AEI Tax Forum

Chris Edwards, Photo by Peter Holden for AEI   Photo by Peter Holden Photography for AEI

I was a panelist at an American Enterprise Institute forum today discussing the proliferation of federal tax credits, particularly for low-income families.

AEI scholars Kevin Hassett, Larry Lindsey, and Aparna Mathur have a draft paper that looks at the idea of consolidating current individual credits into one supercredit. The idea would be to simplify the system and reduce the economic distortions created by these credits, which are valued at about $170 billion in 2009.

My observations included:

  • Obama’s Make Work Pay credit is valued at about $60 billion per year, much of which is “refundable.” (That means it is partly a spending increase not a tax cut). Coincidentally, Obama’s proposed tax hikes for higher-income individuals are also about $60 billion per year. So Obama is damaging the economy with “Make Work Not Pay” tax increases at the top in order to fund dubious work incentives at the bottom. It makes no economic sense.
  •  The AEI scholars provide interesting calculations about how we could make the $170 billion of redistribution in these credits simpler. That’s fine as far as it goes, but I’d like to end the redistribution altogether. Let’s provide a large basic exemption in the tax code for folks at the bottom, but we don’t need any complex credits. Instead, let’s repeal federal policies that damage the budgets of struggling families at the bottom, such as import barriers that raise the price of clothing and federal milk cartels that raise the price of  dairy products.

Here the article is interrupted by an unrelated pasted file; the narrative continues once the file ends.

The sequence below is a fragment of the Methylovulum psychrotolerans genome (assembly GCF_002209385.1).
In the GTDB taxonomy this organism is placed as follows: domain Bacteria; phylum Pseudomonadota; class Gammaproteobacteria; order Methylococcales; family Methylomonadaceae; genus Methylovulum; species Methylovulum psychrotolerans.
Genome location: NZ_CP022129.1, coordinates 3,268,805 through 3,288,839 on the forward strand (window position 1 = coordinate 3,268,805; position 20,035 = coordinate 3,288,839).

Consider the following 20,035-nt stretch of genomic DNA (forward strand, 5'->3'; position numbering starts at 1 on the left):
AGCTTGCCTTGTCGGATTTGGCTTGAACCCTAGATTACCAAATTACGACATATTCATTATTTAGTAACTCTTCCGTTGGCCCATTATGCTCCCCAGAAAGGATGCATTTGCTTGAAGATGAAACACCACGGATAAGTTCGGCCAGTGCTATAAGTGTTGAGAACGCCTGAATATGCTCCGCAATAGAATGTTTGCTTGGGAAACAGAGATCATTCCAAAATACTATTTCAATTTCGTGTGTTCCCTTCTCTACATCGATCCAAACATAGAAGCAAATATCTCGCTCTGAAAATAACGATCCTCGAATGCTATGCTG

• Here’s my compromise redistribution plan. Let’s chop the $170 billion in tax credits in half and use the extra funds to cut the corporate income tax rate. With a purely static calculation, that would allow cutting the corporate rate  from 35% to 25%. Assuming some behaviorial feedbacks, the $85 billion in credit savings would easily allow us to reduce the corporate rate to 20% or so.
  • What do corporate taxes have to do with the workers who currently get all these tax credits? As Hassett and Mathur explained in a 2006 paper, corporate tax cuts would increase investment, improve productivity, and that in turn would raise wages of average American workers. We don’t need President Obama’s fancy new Make Work Pay credits. Instead, we need to cut the corporate tax rate to make the economy boom and raise worker’s wages and incomes in the private marketplace.